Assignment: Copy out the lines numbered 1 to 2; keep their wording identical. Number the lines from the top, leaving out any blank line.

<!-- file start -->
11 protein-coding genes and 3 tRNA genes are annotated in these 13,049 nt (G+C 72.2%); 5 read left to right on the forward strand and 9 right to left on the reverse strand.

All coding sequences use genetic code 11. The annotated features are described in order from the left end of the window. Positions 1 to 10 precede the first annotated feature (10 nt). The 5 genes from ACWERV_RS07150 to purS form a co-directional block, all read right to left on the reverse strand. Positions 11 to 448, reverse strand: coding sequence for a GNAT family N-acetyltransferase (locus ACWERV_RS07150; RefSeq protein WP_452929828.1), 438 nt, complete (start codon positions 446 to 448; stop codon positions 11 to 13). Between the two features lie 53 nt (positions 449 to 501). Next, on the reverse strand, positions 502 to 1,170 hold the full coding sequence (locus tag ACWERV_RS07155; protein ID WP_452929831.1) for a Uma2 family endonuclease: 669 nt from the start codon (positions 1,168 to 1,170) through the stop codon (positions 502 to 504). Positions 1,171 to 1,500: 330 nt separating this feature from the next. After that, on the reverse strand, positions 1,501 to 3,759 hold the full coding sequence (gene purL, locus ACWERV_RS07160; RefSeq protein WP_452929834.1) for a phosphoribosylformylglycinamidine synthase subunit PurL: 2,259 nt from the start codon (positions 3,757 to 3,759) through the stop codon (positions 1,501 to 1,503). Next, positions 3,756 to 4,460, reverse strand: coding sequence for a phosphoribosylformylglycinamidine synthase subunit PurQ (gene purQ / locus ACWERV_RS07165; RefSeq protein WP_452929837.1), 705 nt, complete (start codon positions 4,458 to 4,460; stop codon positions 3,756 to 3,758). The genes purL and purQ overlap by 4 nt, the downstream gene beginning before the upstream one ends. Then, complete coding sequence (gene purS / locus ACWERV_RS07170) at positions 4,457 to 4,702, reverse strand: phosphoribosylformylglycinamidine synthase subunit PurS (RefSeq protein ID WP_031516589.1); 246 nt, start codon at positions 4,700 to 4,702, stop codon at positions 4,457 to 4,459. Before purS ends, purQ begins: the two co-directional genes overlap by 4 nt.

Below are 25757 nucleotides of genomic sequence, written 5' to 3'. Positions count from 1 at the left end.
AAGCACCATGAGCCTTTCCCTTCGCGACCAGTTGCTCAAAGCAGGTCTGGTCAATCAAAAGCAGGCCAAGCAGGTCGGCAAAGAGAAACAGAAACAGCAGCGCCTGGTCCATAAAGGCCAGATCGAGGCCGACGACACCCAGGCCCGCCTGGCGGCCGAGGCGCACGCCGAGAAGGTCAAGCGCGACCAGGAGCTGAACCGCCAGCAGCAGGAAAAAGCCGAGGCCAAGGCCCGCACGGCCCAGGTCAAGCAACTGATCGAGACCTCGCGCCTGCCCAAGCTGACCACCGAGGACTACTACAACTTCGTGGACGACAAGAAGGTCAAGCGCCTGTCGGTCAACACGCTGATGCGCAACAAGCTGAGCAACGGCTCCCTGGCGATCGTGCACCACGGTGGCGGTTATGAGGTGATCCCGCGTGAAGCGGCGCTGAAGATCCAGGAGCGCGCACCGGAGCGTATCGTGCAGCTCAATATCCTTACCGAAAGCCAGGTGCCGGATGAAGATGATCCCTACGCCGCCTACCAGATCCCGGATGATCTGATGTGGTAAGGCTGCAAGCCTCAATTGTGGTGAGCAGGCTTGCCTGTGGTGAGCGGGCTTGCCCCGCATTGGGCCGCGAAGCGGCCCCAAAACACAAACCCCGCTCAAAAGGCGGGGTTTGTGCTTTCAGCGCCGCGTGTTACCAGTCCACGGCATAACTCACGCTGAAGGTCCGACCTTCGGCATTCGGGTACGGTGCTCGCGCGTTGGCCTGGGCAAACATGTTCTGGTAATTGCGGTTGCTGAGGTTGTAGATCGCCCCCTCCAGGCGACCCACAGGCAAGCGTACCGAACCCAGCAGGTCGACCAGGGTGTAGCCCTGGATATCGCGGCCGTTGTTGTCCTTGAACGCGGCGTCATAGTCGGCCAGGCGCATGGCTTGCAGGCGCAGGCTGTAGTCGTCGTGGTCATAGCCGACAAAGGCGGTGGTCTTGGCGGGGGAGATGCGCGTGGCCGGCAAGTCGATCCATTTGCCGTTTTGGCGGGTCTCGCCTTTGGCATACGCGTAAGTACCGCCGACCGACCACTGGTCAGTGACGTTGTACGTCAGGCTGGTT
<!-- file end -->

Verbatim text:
11 protein-coding genes and 3 tRNA genes are annotated in these 13,049 nt (G+C 72.2%); 5 read left to right on the forward strand and 9 right to left on the reverse strand.

All coding sequences use genetic code 11. The annotated features are described in order from the left end of the window. Positions 1 to 10 precede the first annotated feature (10 nt). The 5 genes from ACWERV_RS07150 to purS form a co-directional block, all read right to left on the reverse strand. Positions 11 to 448, reverse strand: coding sequence for a GNAT family N-acetyltransferase (locus ACWERV_RS07150; RefSeq protein WP_452929828.1), 438 nt, complete (start codon positions 446 to 448; stop codon positions 11 to 13). Between the two features lie 53 nt (positions 449 to 501). Next, on the reverse strand, positions 502 to 1,170 hold the full coding sequence (locus tag ACWERV_RS07155; protein ID WP_452929831.1) for a Uma2 family endonuclease: 669 nt from the start codon (positions 1,168 to 1,170) through the stop codon (positions 502 to 504). Positions 1,171 to 1,500: 330 nt separating this feature from the next. After that, on the reverse strand, positions 1,501 to 3,759 hold the full coding sequence (gene purL, locus ACWERV_RS07160; RefSeq protein WP_452929834.1) for a phosphoribosylformylglycinamidine synthase subunit PurL: 2,259 nt from the start codon (positions 3,757 to 3,759) through the stop codon (positions 1,501 to 1,503). Next, positions 3,756 to 4,460, reverse strand: coding sequence for a phosphoribosylformylglycinamidine synthase subunit PurQ (gene purQ / locus ACWERV_RS07165; RefSeq protein WP_452929837.1), 705 nt, complete (start codon positions 4,458 to 4,460; stop codon positions 3,756 to 3,758). The genes purL and purQ overlap by 4 nt, the downstream gene beginning before the upstream one ends. Then, complete coding sequence (gene purS / locus ACWERV_RS07170) at positions 4,457 to 4,702, reverse strand: phosphoribosylformylglycinamidine synthase subunit PurS (RefSeq protein ID WP_031516589.1); 246 nt, start codon at positions 4,700 to 4,702, stop codon at positions 4,457 to 4,459. Before purS ends, purQ begins: the two co-directional genes overlap by 4 nt.